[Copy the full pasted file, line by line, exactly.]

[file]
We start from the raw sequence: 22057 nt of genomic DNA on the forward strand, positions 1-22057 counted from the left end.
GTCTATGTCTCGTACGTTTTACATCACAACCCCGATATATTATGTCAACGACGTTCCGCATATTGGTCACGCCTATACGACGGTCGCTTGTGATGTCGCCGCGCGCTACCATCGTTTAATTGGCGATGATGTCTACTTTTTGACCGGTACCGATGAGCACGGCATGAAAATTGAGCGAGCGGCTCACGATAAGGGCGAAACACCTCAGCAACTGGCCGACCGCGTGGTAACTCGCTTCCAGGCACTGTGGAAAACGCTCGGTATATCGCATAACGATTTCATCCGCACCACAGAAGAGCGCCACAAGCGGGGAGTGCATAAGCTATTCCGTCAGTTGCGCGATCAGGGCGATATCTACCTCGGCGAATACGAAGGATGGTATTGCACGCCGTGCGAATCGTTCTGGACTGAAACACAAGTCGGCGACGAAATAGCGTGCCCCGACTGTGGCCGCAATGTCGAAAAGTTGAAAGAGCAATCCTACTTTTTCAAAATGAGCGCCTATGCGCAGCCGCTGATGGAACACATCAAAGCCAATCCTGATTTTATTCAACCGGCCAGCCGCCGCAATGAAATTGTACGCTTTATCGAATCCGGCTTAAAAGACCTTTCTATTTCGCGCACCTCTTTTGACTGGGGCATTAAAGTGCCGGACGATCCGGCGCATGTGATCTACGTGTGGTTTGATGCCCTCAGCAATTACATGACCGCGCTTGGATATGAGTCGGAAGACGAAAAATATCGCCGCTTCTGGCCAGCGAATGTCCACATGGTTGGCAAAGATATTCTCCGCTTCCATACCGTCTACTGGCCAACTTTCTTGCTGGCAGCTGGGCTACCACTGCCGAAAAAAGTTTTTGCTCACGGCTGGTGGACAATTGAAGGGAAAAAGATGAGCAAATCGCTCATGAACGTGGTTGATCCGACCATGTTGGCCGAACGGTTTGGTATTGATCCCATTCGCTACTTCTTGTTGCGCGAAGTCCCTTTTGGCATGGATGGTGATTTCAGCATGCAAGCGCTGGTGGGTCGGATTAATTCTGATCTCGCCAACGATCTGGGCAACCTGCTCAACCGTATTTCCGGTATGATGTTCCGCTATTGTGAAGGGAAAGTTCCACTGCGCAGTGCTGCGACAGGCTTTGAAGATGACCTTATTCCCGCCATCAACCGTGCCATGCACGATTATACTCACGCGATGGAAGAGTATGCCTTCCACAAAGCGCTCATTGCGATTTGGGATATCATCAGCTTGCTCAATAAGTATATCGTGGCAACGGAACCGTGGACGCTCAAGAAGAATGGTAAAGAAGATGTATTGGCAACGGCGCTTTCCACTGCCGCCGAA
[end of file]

We start from the raw sequence: 22057 nt of genomic DNA on the forward strand, positions 1-22057 counted from the left end.
GTCTATGTCTCGTACGTTTTACATCACAACCCCGATATATTATGTCAACGACGTTCCGCATATTGGTCACGCCTATACGACGGTCGCTTGTGATGTCGCCGCGCGCTACCATCGTTTAATTGGCGATGATGTCTACTTTTTGACCGGTACCGATGAGCACGGCATGAAAATTGAGCGAGCGGCTCACGATAAGGGCGAAACACCTCAGCAACTGGCCGACCGCGTGGTAACTCGCTTCCAGGCACTGTGGAAAACGCTCGGTATATCGCATAACGATTTCATCCGCACCACAGAAGAGCGCCACAAGCGGGGAGTGCATAAGCTATTCCGTCAGTTGCGCGATCAGGGCGATATCTACCTCGGCGAATACGAAGGATGGTATTGCACGCCGTGCGAATCGTTCTGGACTGAAACACAAGTCGGCGACGAAATAGCGTGCCCCGACTGTGGCCGCAATGTCGAAAAGTTGAAAGAGCAATCCTACTTTTTCAAAATGAGCGCCTATGCGCAGCCGCTGATGGAACACATCAAAGCCAATCCTGATTTTATTCAACCGGCCAGCCGCCGCAATGAAATTGTACGCTTTATCGAATCCGGCTTAAAAGACCTTTCTATTTCGCGCACCTCTTTTGACTGGGGCATTAAAGTGCCGGACGATCCGGCGCATGTGATCTACGTGTGGTTTGATGCCCTCAGCAATTACATGACCGCGCTTGGATATGAGTCGGAAGACGAAAAATATCGCCGCTTCTGGCCAGCGAATGTCCACATGGTTGGCAAAGATATTCTCCGCTTCCATACCGTCTACTGGCCAACTTTCTTGCTGGCAGCTGGGCTACCACTGCCGAAAAAAGTTTTTGCTCACGGCTGGTGGACAATTGAAGGGAAAAAGATGAGCAAATCGCTCATGAACGTGGTTGATCCGACCATGTTGGCCGAACGGTTTGGTATTGATCCCATTCGCTACTTCTTGTTGCGCGAAGTCCCTTTTGGCATGGATGGTGATTTCAGCATGCAAGCGCTGGTGGGTCGGATTAATTCTGATCTCGCCAACGATCTGGGCAACCTGCTCAACCGTATTTCCGGTATGATGTTCCGCTATTGTGAAGGGAAAGTTCCACTGCGCAGTGCTGCGACAGGCTTTGAAGATGACCTTATTCCCGCCATCAACCGTGCCATGCACGATTATACTCACGCGATGGAAGAGTATGCCTTCCACAAAGCGCTCATTGCGATTTGGGATATCATCAGCTTGCTCAATAAGTATATCGTGGCAACGGAACCGTGGACGCTCAAGAAGAATGGTAAAGAAGATGTATTGGCAACGGCGCTTTCCACTGCCGCCGAA